Cover image for Profiles in journalistic courage
Title:
Profiles in journalistic courage
Author:
Giles, Robert H., 1933-
Publication Information:
New Brunswick, N.J. : Transaction Publishers, [2001]

©2001
Physical Description:
xiii, 191 pages ; 23 cm
General Note:
Originally published in the Media studies journal, Spring/Summer 2000.
Language:
English
Added Uniform Title:
Media studies journal.
ISBN:
9780765807960

9780765808585
Format :
Book

Available:*

Library
Call Number
Material Type
Home Location
Status
Item Holds
Searching...
PN4820 .P76 2001 Adult Non-Fiction Central Closed Stacks
Searching...

On Order

Summary

Summary

Some of the bravest actions of journalists are unknown, obscured by the passage of time, hidden by veils of anonymity or buried by systematic repression. Profiles in Journalistic Courage corrects this imbalance. With few exceptions, the stories told in this collection are unfamiliar. In the words of Richard Whelan on Robert Capa's vision of the Spanish Civil War, these tales are drawn from the edge of things. Most of the people highlighted here are journalists who worked on the margins of popularity, who blazed new and solitary paths, and who left fleeting legacies.Courageous journalists were not always thanked for their pioneering efforts. Jealousy, political disagreements, and differing conceptions of journalism sometimes fueled criticism of some of those dealt with in this volume. To complicate the subject further, brave journalists do not always act for reasons that win popularity or acclaim. Actions with laudable consequences are sometimes the result of egoism, stubbornness and ignorance, no less than selflessness, prudence, and principle. These psychological dimensions are not avoided in these profiles.In "Yesterday" David Copeland examines the tangled legacy of the trial of John Peter Zenger. Graham Hodges unearths the story of David Ruggles, an African-American journalist and abolitionist. Pamela Newkirk recalls the life and work of Ida B. Wells-Barnett. Pierre Albert explores the journalism of the French Resistance. Bernard L. Stein and Hank Klibanoff describe the work and motives of the civil rights movement. The volume covers the journalism of commitment from Northern Ireland to Native American tribes. It closes with an extended essay by James Boylan on varied perspectives on different aspects of courage in journalism, from the capacity to resist threats to the courage to tell people what they may not want to hear or read.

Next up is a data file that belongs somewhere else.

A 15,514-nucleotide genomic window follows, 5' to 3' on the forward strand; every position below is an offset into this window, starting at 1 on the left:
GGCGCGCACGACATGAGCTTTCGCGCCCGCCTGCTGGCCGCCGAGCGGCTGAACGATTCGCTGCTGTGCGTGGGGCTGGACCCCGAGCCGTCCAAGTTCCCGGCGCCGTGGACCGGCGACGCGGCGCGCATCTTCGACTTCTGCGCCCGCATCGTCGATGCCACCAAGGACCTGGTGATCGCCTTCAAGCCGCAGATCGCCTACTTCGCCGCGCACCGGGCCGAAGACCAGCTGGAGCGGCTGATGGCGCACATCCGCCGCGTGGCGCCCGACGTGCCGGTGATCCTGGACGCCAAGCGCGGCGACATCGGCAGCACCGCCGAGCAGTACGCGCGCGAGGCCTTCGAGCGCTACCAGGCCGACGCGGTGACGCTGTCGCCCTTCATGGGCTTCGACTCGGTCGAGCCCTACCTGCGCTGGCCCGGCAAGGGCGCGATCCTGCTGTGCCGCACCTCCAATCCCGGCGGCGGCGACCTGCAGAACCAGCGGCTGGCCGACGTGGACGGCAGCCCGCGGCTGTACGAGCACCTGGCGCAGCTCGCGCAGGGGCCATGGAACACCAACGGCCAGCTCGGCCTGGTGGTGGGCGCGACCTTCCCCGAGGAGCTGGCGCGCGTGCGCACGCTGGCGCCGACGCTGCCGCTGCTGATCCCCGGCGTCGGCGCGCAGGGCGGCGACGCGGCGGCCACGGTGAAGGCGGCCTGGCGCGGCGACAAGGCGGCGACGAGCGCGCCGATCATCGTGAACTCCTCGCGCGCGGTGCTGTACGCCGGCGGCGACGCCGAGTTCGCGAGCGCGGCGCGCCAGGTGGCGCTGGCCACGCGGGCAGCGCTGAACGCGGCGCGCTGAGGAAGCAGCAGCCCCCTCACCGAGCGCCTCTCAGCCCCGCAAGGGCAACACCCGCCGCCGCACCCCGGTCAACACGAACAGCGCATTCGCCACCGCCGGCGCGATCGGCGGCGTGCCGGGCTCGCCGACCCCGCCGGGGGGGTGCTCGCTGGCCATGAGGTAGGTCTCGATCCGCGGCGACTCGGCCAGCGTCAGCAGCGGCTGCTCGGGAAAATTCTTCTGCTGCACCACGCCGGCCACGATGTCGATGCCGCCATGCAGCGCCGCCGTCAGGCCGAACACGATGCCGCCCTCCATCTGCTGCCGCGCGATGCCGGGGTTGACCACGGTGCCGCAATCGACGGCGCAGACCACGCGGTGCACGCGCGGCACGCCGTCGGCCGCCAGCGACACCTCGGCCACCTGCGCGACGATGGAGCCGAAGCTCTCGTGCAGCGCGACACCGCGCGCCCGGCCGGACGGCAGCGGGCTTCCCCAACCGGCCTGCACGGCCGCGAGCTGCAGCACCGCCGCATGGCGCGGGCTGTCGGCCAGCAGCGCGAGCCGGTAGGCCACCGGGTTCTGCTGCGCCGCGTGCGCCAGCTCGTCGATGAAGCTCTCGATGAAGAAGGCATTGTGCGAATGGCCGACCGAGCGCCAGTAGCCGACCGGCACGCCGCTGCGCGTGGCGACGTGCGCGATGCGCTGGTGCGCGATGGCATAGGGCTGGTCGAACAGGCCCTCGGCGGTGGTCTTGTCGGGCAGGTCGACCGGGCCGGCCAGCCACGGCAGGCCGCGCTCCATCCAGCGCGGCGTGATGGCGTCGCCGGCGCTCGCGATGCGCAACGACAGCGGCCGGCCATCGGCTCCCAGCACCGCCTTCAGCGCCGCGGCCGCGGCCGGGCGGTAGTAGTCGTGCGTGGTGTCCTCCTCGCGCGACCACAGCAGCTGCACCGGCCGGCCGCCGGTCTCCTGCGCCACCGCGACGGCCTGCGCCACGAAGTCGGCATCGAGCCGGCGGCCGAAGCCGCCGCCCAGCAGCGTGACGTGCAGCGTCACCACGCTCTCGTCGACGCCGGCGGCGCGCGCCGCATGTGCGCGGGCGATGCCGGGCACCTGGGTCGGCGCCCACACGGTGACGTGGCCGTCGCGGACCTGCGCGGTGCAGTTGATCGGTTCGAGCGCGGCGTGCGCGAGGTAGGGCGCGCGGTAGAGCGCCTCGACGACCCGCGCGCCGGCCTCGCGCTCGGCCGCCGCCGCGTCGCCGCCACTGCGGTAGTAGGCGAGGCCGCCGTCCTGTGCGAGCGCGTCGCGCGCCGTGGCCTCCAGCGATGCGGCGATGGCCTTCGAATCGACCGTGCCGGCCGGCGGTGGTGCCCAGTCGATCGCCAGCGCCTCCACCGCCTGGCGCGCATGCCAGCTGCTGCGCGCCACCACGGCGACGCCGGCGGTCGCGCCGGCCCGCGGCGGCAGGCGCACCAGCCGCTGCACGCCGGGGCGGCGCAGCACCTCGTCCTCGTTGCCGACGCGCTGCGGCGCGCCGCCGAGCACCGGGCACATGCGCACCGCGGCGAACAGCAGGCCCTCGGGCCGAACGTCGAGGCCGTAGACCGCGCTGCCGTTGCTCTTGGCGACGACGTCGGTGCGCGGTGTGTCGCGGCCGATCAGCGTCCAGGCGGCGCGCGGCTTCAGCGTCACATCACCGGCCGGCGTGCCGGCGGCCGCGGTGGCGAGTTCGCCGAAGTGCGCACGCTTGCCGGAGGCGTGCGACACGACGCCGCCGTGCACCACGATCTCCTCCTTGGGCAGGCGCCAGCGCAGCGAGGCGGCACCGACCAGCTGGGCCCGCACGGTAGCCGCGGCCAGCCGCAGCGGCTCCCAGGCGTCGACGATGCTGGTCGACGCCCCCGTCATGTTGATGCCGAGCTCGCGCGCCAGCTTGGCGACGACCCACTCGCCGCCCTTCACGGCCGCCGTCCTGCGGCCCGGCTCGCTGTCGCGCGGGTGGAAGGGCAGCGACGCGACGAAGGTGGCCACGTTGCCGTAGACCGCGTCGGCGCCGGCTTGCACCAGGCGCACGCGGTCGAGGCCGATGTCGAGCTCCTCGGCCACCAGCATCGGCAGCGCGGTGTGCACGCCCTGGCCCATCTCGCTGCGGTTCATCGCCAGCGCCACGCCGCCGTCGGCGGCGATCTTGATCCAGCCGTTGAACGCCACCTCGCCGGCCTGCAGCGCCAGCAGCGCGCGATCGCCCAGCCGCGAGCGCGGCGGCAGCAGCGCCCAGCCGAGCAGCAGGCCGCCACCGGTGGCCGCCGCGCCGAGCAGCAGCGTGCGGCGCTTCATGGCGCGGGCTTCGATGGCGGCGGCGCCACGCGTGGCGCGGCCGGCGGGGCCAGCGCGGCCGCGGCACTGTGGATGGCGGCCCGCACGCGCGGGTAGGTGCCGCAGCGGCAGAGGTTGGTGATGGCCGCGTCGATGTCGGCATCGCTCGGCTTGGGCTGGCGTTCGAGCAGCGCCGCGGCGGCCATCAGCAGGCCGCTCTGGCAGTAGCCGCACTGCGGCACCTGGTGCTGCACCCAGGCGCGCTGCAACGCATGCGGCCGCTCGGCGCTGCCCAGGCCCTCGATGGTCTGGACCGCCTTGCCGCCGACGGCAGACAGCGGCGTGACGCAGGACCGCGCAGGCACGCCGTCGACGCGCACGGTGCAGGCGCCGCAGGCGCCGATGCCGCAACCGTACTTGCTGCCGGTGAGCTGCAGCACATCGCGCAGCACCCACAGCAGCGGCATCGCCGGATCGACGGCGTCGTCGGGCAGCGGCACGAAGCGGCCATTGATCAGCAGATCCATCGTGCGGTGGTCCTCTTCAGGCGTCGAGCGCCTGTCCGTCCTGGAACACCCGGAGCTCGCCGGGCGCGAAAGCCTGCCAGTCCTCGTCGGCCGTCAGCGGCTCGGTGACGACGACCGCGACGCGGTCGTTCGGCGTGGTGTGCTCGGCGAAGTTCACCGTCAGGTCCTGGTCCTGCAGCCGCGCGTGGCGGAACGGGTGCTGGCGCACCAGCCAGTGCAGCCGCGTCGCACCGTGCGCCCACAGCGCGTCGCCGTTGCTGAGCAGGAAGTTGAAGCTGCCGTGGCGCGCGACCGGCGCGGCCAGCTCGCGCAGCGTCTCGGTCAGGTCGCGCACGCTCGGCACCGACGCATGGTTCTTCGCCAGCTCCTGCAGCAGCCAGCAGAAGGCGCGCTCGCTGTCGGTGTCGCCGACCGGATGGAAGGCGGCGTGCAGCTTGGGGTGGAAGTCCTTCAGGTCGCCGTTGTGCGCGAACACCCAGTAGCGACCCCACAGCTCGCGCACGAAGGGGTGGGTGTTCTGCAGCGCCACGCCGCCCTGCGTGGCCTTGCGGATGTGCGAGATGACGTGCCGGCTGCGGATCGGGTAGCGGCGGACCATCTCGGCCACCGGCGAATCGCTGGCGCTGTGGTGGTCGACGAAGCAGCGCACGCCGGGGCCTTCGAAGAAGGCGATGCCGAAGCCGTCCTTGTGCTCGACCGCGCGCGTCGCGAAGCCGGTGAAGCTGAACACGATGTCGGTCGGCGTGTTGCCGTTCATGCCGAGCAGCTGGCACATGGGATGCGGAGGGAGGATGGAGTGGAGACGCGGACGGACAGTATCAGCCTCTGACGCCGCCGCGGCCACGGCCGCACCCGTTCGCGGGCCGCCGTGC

Author Notes

Robert Giles formerly editor in chief of Media Studies Journal, is curator of Harvard University's Nieman Foundation. Robert W. Snyder, the former editor is now professor of journalism at Rutgers University in New Jersey. Lisa DeLisle is senior editor of Media Studies Journal.


Table of Contents

David CopelandGraham Russell HodgesFelix GutierrezPamela NewkirkRichard WhelanPierre AlbertBernard L. SteinHank KlibanoffAlexander StilleBetty RollinEric Newton and Mary Ann HoganEmma GrayRichard J. MeislinMark N. TrahantMalachi O'DohertyLeo BogartJohn OwenW. Joseph CampbellJames Boylan
Prefacep. xi
Part 1 Yesterday
1. The Zenger Trialp. 3
2. David Rugglesp. 11
3. Francisco P. Ramirezp. 19
4. Ida B. Wells-Barnettp. 29
5. Robert Capa and the Spanish Civil Warp. 37
6. The Journalism of the French Resistancep. 45
7. This Female Crusading Scalawagp. 55
8. L. Alex Wilsonp. 67
Part 2 Today
9. Letizia Battagliap. 79
10. Picturing Breast Cancerp. 89
11. Great Courage, Small Placesp. 99
12. Glasnost Betrayedp. 107
13. Jeffrey Schmalzp. 115
14. Native American Newspapersp. 121
15. Breaking Ranks in Northern Irelandp. 131
16. Church and Statep. 141
17. Courage Isn't Enoughp. 151
18. Freedom Nerudap. 159
Review Essay: Different Faces of Courage
19. Who Has Guts?p. 169
For Further Readingp. 179
Indexp. 183